Samuel Taylor Coleridge's 'The Rime of the Ancient Mariner'

STC, Samuel Taylor Coleridge (1772-1834).

Hundreds of thousands have written and published poetry over the centuries, and very, very few of them wrote poems that are still worth reading. An even smaller number might be justifiably called ‘original’. STC was one of these, and he produced a body of work that is unlike anyone else’s. Before he wrecked his talent on an excess of Drugs and Wordsworth which both had a disasterous effect on his lack of self-confidence, he produced some of the outstanding poems in English.

It’s hard to believe now that Wordsworth was embarassed by The Rime and even tried to drop it from later editions of ‘Lyrical ballads’, claiming it had been ‘an injury to the volume’. But this was the man who dumped the first part of Christobel.

It’s even harder to believe the reaction to the poem amongst some of the critics: ‘A poem of little merit’ said one, another, Charles Burney, in the Monthly Review, wrote ‘..the strangest story of a cock and a bull that we ever saw on paper; yet, though it seems a rhapsody of unintelligble wildness and incoherrence, (of which we do not perceive the drift, unless the joke lies in depriving the wedding guest of his share of the feast) there are in it poetical touches of an exquisite kind’.

This is taken from Coleridge, sellected poems, Edited by Richard Holmes.

Anyone interested in Coleridge should read Holmes’ 2 volume biography, which is one of the great literary biographies.

Lesley Saunders' 'Praise Song for a Pair of Earrings'

This is taken from ‘Nominy-Dominy’ (Two Rivers Press-2018)

For once the blurb on the book is right: ‘Nominy-Dominy is a praise-song for the Greek and Latin literature Lesley Saunders grew up with as a schoolgirl’. It’s also well-written, enjoyable and thought provoking even for people like me with precious little Latin and absolutely no Greek.

In this poem, Anchises sleeps with the Goddess. According to the Matter of Britain, which I do know, their son will found Rome and his grandson, or great grandson, will found Britain.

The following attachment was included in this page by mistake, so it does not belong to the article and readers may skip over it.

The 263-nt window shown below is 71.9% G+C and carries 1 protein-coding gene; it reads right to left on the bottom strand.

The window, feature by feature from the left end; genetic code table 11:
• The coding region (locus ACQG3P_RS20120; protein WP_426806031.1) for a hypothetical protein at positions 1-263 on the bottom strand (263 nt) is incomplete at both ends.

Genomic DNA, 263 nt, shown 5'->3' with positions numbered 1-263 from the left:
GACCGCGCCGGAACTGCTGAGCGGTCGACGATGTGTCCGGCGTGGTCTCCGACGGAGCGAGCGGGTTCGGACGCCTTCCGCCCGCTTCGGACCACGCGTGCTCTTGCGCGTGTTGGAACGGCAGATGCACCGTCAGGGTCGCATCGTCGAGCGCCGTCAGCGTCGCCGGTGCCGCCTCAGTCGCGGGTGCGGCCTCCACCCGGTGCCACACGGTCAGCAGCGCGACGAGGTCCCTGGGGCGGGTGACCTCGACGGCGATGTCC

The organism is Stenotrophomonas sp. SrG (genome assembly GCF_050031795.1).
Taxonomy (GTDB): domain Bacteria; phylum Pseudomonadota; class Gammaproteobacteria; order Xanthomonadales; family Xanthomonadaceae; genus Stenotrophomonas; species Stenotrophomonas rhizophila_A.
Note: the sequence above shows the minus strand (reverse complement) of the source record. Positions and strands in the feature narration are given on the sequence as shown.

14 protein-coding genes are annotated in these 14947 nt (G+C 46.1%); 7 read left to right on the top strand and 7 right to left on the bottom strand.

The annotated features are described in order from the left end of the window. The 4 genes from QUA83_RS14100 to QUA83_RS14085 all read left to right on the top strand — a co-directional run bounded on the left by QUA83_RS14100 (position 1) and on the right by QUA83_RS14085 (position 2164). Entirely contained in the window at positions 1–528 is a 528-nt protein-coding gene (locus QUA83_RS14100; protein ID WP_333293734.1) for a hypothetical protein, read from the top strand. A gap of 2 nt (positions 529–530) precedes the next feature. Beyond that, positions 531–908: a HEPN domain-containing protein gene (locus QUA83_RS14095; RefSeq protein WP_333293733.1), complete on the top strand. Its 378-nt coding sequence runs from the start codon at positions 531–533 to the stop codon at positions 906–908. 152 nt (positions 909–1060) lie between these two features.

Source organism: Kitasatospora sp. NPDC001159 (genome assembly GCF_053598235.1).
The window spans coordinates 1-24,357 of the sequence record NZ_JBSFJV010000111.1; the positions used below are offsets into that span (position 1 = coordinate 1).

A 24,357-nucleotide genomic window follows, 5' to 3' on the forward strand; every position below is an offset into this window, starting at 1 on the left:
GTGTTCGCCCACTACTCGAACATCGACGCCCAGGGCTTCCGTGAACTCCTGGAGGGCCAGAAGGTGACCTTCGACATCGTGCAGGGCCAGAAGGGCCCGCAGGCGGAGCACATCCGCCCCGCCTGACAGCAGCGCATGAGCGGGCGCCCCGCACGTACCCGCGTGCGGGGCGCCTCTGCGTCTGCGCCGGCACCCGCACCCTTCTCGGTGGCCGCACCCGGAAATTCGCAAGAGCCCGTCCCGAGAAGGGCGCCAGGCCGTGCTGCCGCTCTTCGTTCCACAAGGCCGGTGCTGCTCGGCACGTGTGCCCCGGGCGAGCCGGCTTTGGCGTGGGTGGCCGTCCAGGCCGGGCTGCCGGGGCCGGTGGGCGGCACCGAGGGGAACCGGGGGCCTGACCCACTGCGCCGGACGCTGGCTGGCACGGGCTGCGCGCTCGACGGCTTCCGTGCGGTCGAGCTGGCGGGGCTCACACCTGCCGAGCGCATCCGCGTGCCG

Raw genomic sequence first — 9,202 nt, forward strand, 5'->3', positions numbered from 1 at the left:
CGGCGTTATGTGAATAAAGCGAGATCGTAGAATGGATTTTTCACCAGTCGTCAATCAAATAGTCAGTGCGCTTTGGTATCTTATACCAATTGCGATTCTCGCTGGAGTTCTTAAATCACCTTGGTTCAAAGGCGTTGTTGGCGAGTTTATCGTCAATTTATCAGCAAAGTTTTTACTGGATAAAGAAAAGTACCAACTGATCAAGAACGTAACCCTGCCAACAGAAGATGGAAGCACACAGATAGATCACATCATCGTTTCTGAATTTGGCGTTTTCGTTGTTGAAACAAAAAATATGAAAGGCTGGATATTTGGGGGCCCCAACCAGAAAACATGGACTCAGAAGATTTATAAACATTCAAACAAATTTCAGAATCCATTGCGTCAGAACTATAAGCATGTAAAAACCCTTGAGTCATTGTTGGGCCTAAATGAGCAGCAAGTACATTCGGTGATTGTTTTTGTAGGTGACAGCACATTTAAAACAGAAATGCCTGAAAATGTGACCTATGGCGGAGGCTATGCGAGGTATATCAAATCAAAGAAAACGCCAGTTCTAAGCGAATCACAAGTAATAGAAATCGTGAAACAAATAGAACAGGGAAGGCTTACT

I’ve written at length about this particular poem and you can read why I think it’s so good here:

Josephine Balmer's 'The Librarians' Power'.

This is taken from ‘Paths of Survival’ (2017). You can read what I’ve written about this excellent book by clicking here. Modern knowledge of the Classical past, of the ‘foundations of European civilisation’ owes so much to the Arab scholars who preserved, translated and transmitted the literature of Greece and Rome. WIthout the librarians, scribes, translators and patrons who move through Balmer’s book, there would be so much less. After the destruction of the National Library of Baghdad, some of those precious books looked like this:

Photo by Roger LeMoyne

Photo by Roger LeMoyne


Mahmoud Darwish's 'Lesson from the Kama Sutra'.

Mahmoud Darwish (1941-2008) was born in Galilee and spent his writing life as a ‘Palestinian poet’. Or perhaps ‘The Palestinian Poet’. Most of his life is so far beyond my experience, but his poetry is not.

This is taken from ‘Unfortunately, It Was Paradise’. Selected poems, translated and edited by Munir Akash and Carolyn Forche. It’s a unique collection of poems.

Ciaran Carson, five sonnets from 'The Twelfth of Never'.

Ciaran Carson (Born 1948).

When I started doing this podcast, I knew there were some poets I had to read, and Carson was one of them. But what to read? And then how to read it. His characteristic long lined poems which mimic speaking voices are superb, but whenever I tried to read them I could hear myself drifting into a faked Belfast accent which made me sound exactly like someone trying to do a Belfast accent and failing.

So here are five of the 77 sonnets in the playful, lunatic, inventive 'Twelfth of Never'.

Tib’s Eve
Catmint Tea
The Horse’s Mouth

Acutely sensitive listeners will realise these sonnets are written in Alexandrines, not Iambic pentameter.

Anon: 'Dom Niperi Septoe' or 'The Dairy Maid'.

I first heard Seamus Ennis tell this on the LP ‘Forty Years of Irish Piping’ where it serves as an elaborate introduction to ‘The Smoky House’ reel. It’s a strange story. It could be going anywhere, including towards something nasty, but when it gets to its extraordinary ending, it feels as though it could not have gone anywhere else.

It also dictates its own pronunciation which is also strange.

It’s printed in Ciaran Carson’s magnificent ‘Last Night’s Fun’, which is a book riding the same immaginative currents Ennis was sailing on. It is the only book I’ve ever read that captures what it’s like to play traditional music.

The printed version has a tail that reads:

Now, I knew that little girl years later
said Seamus Ennis,
and whenever we’d be playing music
we’d have to be careful